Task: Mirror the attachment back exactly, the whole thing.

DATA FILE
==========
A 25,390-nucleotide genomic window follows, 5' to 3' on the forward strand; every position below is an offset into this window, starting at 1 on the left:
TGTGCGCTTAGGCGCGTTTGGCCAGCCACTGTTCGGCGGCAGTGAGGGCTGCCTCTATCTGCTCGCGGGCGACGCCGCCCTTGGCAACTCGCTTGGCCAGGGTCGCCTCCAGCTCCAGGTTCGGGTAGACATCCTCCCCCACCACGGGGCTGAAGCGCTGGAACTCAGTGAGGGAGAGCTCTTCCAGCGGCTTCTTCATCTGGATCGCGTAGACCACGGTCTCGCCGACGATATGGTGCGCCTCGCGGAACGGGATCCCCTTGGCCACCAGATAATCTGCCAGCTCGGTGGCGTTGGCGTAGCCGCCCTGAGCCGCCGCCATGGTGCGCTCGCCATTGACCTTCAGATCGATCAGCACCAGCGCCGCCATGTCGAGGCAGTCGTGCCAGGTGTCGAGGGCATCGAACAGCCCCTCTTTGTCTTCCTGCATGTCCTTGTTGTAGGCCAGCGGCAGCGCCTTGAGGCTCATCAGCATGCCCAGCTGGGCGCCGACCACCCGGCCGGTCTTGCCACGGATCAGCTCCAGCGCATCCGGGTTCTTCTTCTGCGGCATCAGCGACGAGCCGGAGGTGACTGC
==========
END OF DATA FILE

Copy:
A 25,390-nucleotide genomic window follows, 5' to 3' on the forward strand; every position below is an offset into this window, starting at 1 on the left:
TGTGCGCTTAGGCGCGTTTGGCCAGCCACTGTTCGGCGGCAGTGAGGGCTGCCTCTATCTGCTCGCGGGCGACGCCGCCCTTGGCAACTCGCTTGGCCAGGGTCGCCTCCAGCTCCAGGTTCGGGTAGACATCCTCCCCCACCACGGGGCTGAAGCGCTGGAACTCAGTGAGGGAGAGCTCTTCCAGCGGCTTCTTCATCTGGATCGCGTAGACCACGGTCTCGCCGACGATATGGTGCGCCTCGCGGAACGGGATCCCCTTGGCCACCAGATAATCTGCCAGCTCGGTGGCGTTGGCGTAGCCGCCCTGAGCCGCCGCCATGGTGCGCTCGCCATTGACCTTCAGATCGATCAGCACCAGCGCCGCCATGTCGAGGCAGTCGTGCCAGGTGTCGAGGGCATCGAACAGCCCCTCTTTGTCTTCCTGCATGTCCTTGTTGTAGGCCAGCGGCAGCGCCTTGAGGCTCATCAGCATGCCCAGCTGGGCGCCGACCACCCGGCCGGTCTTGCCACGGATCAGCTCCAGCGCATCCGGGTTCTTCTTCTGCGGCATCAGCGACGAGCCGGAGGTGACTGC